Well said Wolf, this is articulating what I was trying to say about Eric Bugenhagen's (Sp?) lifts to DR in another thread. Just because certain feats aren't to certain standards doesn't make them less impressive in terms of "feats of strength" My examples being Eric's 800+lb jefferson deadlift and some other odd lifts.

  3. #23

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    Stop being so god damn reasonable, Wolf.

  4. #24
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    Quote Originally Posted by Michael Wolf View Post
    The layback press is probably too rare to have even reliable anecdotal data on, but I've never coached someone who could do it and did it regularly, who ever had any injury issues from it.
    For what it's worth, I've had a few back tweaks from it.

  5. #25
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    Alright, there's one.

    In case I wasn't clear before, I don't think tweaks would automatically negate it as valid. People get tweaks and worse from squats and DLs all the time. God knows I have. But it would assist the decision making process as far as either trying to specifically teach it, or try to stop someone from doing it, depending upon their demographics, goals, inclinations, etc.
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  6. #26
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    Quote Originally Posted by silachoo View Post
    Well said Wolf, this is articulating what I was trying to say about Eric Bugenhagen's (Sp?) lifts to DR in another thread. Just because certain feats aren't to certain standards doesn't make them less impressive in terms of "feats of strength" My examples being Eric's 800+lb jefferson deadlift and some other odd lifts.
    "feats of strength" =/= a movement pattern that is supposed a trained lift, done regularly, with an ever increases load over time.

    How different does a 1RM layback press look from say the same lifter's 3x5 work sets, or say a warmup set? Whye?

    inb4 deadlifts form breakdown blah blah blah.

    Chase is a big strong young man, kudos to him. No illwill, etc

    BUT I find it interesting though, just a little while ago he did 285x1 IIRC (April 7)
    It would take one of us mortals an ice age to add 30# to our 1RM press, especially at such a high level, so far into LP or intermediate.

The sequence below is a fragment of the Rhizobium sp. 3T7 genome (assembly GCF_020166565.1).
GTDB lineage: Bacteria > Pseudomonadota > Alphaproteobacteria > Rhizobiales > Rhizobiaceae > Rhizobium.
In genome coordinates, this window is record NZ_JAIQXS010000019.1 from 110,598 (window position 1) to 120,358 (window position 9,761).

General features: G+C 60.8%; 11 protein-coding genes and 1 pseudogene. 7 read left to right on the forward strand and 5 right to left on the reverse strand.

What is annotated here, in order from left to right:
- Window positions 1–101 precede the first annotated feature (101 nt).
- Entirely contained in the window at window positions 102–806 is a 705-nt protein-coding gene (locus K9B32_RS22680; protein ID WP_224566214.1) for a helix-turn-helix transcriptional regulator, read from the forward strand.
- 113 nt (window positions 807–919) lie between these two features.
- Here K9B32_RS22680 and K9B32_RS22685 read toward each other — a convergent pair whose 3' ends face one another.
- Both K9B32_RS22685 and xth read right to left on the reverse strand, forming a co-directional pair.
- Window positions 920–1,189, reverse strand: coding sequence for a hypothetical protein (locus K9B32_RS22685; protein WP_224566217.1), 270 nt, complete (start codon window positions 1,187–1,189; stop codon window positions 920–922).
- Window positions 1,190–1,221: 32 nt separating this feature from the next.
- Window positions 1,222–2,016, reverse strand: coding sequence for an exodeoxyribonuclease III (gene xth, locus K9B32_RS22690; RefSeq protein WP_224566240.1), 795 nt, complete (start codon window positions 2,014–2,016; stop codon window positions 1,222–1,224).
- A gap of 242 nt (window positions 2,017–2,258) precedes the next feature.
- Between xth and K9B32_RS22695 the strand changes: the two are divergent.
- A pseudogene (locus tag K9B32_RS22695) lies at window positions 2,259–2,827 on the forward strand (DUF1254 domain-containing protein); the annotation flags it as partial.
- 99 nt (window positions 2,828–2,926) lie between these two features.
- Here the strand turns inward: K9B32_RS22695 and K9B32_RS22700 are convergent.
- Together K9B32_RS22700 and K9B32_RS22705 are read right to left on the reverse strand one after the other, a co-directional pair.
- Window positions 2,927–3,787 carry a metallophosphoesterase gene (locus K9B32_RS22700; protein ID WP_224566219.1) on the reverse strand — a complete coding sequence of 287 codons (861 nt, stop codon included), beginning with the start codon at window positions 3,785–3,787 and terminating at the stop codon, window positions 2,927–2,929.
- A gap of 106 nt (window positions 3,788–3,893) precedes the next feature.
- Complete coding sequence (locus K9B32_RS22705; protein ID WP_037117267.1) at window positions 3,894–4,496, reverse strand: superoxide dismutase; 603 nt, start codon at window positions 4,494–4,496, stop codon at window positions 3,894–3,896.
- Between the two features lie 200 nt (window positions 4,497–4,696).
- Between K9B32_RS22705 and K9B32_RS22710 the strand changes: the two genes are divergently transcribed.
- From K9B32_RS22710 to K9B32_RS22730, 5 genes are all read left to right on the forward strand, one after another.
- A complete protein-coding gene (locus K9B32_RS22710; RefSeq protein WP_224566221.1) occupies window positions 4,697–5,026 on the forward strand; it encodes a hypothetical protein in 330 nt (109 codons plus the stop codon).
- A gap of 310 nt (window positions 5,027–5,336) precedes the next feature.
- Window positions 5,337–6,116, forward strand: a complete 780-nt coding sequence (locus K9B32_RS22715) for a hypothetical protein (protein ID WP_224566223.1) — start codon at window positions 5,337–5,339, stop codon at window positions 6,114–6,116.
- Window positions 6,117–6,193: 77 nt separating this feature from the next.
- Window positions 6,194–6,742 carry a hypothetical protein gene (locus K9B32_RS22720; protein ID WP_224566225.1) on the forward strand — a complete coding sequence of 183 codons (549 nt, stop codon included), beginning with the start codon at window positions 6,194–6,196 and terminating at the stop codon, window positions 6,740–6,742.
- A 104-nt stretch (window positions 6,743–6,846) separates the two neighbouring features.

I wonder how much muscle was actually added to his "pressing system" over this period,
    OR if the press gains (285->315) were more a product of taking more advantage of layback, more 2.0 technique, etc.
    Probably a combo of both, but you see what I'm getting at. (prob not)

    (I guess if his bench went up a shit load during this period, that would explain it.)

  7. #27
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    Quote Originally Posted by MBasic View Post
    I wonder how much muscle was actually added to his "pressing system" over this period,
    OR if the press gains (285->315) were more a product of taking more advantage of layback, more 2.0 technique, etc.
    Probably a combo of both, but you see what I'm getting at. (prob not)
    Somehow, MBasey-Base, I think you managed to read the thread up to this point and not see what I was getting at. Which is actually more or less agreeing with you, but pointing out that whether or not this matters is dependent upon multiple subjective factors and isn't objectively "wrong" just because some people don't like it.
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  8. #28
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    Quote Originally Posted by MBasic View Post
    "feats of strength" =/= a movement pattern that is supposed a trained lift, done regularly, with an ever increases load over time.

    How different does a 1RM layback press look from say the same lifter's 3x5 work sets, or say a warmup set? Whye?

    inb4 deadlifts form breakdown blah blah blah.

    Chase is a big strong young man, kudos to him. No illwill, etc

    BUT I find it interesting though, just a little while ago he did 285x1 IIRC (April 7)
    It would take one of us mortals an ice age to add 30# to our 1RM press, especially at such a high level, so far into LP or intermediate.

    I wonder how much muscle was actually added to his "pressing system" over this period,
    OR if the press gains (285->315) were more a product of taking more advantage of layback, more 2.0 technique, etc.
    Probably a combo of both, but you see what I'm getting at. (prob not)

    (I guess if his bench went up a shit load during this period, that would explain it.)
    I've watched some of Chase's work sets on social media. I believe it was a set of 5 with 260 from a while back. He seems to use the same technique: a little hip kick+bar bounce+layback. He's staying consistent with his form, and looks as if he has found his niche for pressing.